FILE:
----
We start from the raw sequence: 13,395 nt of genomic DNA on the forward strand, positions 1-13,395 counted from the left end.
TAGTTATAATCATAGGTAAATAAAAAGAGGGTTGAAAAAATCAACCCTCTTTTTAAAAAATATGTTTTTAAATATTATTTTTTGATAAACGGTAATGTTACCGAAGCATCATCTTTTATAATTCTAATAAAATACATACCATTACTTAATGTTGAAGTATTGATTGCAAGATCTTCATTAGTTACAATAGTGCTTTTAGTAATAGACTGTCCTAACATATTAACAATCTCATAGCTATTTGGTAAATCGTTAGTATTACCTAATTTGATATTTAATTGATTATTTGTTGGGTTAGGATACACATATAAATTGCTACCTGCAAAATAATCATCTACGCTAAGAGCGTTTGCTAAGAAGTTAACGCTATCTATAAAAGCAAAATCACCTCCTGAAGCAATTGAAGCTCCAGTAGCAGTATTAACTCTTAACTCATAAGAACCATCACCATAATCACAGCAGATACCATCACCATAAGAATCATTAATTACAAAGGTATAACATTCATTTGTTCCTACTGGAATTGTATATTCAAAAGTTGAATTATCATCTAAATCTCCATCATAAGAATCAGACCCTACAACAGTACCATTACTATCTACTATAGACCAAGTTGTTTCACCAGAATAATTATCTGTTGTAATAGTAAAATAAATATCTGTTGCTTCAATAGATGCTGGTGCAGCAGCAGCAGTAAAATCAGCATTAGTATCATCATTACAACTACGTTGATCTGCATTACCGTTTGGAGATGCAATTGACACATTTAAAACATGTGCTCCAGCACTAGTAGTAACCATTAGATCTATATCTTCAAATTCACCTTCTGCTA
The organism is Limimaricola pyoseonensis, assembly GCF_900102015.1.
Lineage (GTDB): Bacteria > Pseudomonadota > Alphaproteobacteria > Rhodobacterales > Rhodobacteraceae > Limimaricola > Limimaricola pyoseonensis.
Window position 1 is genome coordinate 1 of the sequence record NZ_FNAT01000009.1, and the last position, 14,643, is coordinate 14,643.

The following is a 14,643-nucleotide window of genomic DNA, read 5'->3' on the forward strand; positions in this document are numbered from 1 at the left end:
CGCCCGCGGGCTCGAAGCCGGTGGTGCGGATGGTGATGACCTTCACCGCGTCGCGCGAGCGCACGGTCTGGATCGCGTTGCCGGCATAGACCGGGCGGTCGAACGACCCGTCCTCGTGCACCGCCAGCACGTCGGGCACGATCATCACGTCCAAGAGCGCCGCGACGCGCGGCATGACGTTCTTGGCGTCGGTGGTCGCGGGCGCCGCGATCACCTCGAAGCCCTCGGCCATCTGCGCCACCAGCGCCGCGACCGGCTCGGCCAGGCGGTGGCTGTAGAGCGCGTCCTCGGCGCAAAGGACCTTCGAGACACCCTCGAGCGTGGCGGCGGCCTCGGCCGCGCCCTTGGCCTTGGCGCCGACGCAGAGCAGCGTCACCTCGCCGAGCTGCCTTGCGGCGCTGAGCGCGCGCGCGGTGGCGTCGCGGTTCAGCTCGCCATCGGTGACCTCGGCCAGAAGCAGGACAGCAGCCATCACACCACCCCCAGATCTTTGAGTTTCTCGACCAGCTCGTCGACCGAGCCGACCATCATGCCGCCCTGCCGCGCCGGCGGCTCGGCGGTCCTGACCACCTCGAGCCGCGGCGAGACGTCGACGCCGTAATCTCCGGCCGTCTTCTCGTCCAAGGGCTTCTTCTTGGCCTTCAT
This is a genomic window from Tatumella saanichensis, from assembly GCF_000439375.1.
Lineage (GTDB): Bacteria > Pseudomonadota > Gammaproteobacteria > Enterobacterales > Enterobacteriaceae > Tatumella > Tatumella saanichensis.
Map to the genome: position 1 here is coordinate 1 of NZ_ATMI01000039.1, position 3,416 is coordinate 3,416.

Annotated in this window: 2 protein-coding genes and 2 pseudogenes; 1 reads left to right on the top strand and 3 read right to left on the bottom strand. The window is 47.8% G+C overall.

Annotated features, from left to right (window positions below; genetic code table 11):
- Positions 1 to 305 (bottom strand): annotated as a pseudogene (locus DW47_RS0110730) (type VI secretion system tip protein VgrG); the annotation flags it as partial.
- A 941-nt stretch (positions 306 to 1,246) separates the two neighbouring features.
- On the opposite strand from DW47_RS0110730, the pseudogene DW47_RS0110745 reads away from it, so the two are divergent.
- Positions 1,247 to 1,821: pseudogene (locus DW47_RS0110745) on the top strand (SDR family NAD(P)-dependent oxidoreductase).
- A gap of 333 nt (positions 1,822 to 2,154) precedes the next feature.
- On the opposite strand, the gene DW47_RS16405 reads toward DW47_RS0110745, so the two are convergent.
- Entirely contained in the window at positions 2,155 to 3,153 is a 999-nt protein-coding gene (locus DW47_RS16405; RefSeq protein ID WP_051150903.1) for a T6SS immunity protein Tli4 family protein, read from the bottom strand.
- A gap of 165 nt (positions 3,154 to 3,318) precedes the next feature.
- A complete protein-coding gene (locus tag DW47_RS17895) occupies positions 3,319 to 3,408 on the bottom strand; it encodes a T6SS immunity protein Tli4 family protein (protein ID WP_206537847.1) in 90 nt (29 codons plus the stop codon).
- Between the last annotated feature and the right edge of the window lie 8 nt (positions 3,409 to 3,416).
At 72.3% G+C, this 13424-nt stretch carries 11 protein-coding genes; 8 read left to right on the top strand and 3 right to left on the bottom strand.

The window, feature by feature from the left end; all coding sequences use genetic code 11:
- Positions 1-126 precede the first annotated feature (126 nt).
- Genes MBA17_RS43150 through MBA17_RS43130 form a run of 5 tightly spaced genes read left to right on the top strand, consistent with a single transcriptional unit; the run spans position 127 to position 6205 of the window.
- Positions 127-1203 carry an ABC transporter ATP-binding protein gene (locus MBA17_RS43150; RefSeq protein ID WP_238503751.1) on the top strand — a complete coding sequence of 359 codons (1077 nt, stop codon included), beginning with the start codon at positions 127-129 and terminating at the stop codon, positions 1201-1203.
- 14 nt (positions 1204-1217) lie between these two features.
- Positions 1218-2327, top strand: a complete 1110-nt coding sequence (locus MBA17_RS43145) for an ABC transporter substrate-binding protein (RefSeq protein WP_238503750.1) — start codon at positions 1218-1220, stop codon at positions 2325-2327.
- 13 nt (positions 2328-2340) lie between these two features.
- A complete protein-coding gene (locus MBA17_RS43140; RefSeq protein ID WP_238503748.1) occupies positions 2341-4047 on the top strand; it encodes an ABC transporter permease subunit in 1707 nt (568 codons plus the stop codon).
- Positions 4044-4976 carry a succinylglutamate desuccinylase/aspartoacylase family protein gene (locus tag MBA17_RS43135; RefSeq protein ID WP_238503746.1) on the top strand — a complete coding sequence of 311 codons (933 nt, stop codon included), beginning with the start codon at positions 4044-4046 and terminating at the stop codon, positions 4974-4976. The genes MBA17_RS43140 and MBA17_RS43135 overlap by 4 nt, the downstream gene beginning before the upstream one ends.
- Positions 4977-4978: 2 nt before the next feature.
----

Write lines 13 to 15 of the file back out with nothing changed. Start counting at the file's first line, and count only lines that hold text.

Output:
- Positions 1 to 305 (bottom strand): annotated as a pseudogene (locus DW47_RS0110730) (type VI secretion system tip protein VgrG); the annotation flags it as partial.
- A 941-nt stretch (positions 306 to 1,246) separates the two neighbouring features.
- On the opposite strand from DW47_RS0110730, the pseudogene DW47_RS0110745 reads away from it, so the two are divergent.